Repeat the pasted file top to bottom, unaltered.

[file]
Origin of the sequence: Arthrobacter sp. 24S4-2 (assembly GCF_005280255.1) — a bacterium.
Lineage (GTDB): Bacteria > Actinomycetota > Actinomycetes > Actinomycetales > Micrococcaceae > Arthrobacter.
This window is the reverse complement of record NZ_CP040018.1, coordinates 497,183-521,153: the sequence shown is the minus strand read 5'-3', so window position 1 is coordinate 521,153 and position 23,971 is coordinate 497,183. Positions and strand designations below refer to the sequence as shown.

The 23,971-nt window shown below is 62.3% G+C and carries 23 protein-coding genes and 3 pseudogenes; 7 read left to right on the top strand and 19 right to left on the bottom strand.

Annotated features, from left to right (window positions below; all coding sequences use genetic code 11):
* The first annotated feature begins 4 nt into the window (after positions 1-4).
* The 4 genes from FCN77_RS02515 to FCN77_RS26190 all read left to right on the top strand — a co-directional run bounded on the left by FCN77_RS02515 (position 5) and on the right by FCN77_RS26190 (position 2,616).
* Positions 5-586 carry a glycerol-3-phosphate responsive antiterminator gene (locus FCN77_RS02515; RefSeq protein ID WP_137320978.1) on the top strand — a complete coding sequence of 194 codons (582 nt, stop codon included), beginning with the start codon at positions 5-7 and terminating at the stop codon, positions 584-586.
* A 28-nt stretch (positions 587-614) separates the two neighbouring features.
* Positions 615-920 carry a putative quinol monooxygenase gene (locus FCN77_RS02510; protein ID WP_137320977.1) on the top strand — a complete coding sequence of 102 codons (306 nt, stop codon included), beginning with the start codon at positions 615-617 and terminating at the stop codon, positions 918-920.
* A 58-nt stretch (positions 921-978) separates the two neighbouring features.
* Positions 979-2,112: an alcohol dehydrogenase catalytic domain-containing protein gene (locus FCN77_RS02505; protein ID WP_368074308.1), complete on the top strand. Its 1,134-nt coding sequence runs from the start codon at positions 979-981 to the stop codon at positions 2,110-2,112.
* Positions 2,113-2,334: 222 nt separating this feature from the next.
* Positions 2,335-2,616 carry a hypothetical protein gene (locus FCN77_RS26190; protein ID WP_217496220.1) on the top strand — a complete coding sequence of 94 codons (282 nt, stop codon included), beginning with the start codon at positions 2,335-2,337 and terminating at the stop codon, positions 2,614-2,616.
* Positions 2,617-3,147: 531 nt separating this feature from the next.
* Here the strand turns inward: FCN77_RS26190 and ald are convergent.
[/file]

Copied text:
Origin of the sequence: Arthrobacter sp. 24S4-2 (assembly GCF_005280255.1) — a bacterium.
Lineage (GTDB): Bacteria > Actinomycetota > Actinomycetes > Actinomycetales > Micrococcaceae > Arthrobacter.
This window is the reverse complement of record NZ_CP040018.1, coordinates 497,183-521,153: the sequence shown is the minus strand read 5'-3', so window position 1 is coordinate 521,153 and position 23,971 is coordinate 497,183. Positions and strand designations below refer to the sequence as shown.

The 23,971-nt window shown below is 62.3% G+C and carries 23 protein-coding genes and 3 pseudogenes; 7 read left to right on the top strand and 19 right to left on the bottom strand.

Annotated features, from left to right (window positions below; all coding sequences use genetic code 11):
* The first annotated feature begins 4 nt into the window (after positions 1-4).
* The 4 genes from FCN77_RS02515 to FCN77_RS26190 all read left to right on the top strand — a co-directional run bounded on the left by FCN77_RS02515 (position 5) and on the right by FCN77_RS26190 (position 2,616).
* Positions 5-586 carry a glycerol-3-phosphate responsive antiterminator gene (locus FCN77_RS02515; RefSeq protein ID WP_137320978.1) on the top strand — a complete coding sequence of 194 codons (582 nt, stop codon included), beginning with the start codon at positions 5-7 and terminating at the stop codon, positions 584-586.
* A 28-nt stretch (positions 587-614) separates the two neighbouring features.
* Positions 615-920 carry a putative quinol monooxygenase gene (locus FCN77_RS02510; protein ID WP_137320977.1) on the top strand — a complete coding sequence of 102 codons (306 nt, stop codon included), beginning with the start codon at positions 615-617 and terminating at the stop codon, positions 918-920.
* A 58-nt stretch (positions 921-978) separates the two neighbouring features.
* Positions 979-2,112: an alcohol dehydrogenase catalytic domain-containing protein gene (locus FCN77_RS02505; protein ID WP_368074308.1), complete on the top strand. Its 1,134-nt coding sequence runs from the start codon at positions 979-981 to the stop codon at positions 2,110-2,112.
* Positions 2,113-2,334: 222 nt separating this feature from the next.
* Positions 2,335-2,616 carry a hypothetical protein gene (locus FCN77_RS26190; protein ID WP_217496220.1) on the top strand — a complete coding sequence of 94 codons (282 nt, stop codon included), beginning with the start codon at positions 2,335-2,337 and terminating at the stop codon, positions 2,614-2,616.
* Positions 2,617-3,147: 531 nt separating this feature from the next.
* Here the strand turns inward: FCN77_RS26190 and ald are convergent.